Can it be reasonable to assert that the form of English that Russian, Japanese, Ghanaian and Dutch children learn throughout their schooldays is inappropriately taught to native speakers of English? It would be as absurd as objecting to the teaching of all foreign languages on the grounds that the form of language taught will inevitably be that which is used nationally and internationally by educated people.
However, it is worrying that the new curriculum requires the teaching of spoken standard English to begin at age five. Those who framed it cannot have appreciated that the only stable model of a standard language is to be found in its written form. About 15 per cent of the population speak standard English and even they frequently produce non-standard spoken forms.
How on earth is an East Anglian five-year-old who hears a mish-mash of dialects on television, and parents, relatives, schoolfriends, postmen, bus drivers, and shopkeepers using the dialectal paradigm 'I was, you was, he was, we was, they was' supposed to distinguish between the bits that are all right and the bits that won't do?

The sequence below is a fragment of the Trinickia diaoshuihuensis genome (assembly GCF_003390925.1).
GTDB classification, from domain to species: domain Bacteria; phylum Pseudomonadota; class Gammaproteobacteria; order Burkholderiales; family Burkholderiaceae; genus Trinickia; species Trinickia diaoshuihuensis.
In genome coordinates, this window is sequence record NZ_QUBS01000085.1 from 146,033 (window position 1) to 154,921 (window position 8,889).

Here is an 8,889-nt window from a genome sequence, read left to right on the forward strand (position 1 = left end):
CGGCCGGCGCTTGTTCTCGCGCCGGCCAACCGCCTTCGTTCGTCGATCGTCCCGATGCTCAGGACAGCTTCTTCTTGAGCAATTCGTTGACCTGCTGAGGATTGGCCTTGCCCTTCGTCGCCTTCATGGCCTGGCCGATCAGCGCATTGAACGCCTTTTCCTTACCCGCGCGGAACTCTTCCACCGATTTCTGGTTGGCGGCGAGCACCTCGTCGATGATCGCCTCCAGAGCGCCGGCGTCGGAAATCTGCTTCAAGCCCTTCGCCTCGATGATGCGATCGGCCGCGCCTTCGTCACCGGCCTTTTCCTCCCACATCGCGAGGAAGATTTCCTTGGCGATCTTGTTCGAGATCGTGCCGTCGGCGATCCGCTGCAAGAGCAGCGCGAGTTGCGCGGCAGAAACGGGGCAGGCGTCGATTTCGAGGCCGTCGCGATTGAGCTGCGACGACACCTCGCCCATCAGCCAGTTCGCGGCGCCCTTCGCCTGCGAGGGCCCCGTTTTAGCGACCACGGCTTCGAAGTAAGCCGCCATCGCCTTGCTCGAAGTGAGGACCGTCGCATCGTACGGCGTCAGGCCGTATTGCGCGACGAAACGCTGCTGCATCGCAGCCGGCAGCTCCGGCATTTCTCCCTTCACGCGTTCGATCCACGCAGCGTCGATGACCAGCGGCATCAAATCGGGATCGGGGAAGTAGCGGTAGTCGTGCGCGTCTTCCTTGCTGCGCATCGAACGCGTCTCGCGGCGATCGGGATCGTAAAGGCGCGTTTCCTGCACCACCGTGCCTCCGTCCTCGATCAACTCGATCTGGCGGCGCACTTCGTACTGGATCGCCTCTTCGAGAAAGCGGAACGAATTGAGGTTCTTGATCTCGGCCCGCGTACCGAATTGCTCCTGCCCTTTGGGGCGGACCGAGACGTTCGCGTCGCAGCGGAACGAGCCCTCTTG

Only after the child can read and write confidently, at least at reading age eight, is it reasonable to begin working from the relatively stable forms of the written language to point out grammatical differences between the standard language and the dialect.
Professor of English as an International Language
Research Centre for English and Applied Linguistics
University of Cambridge
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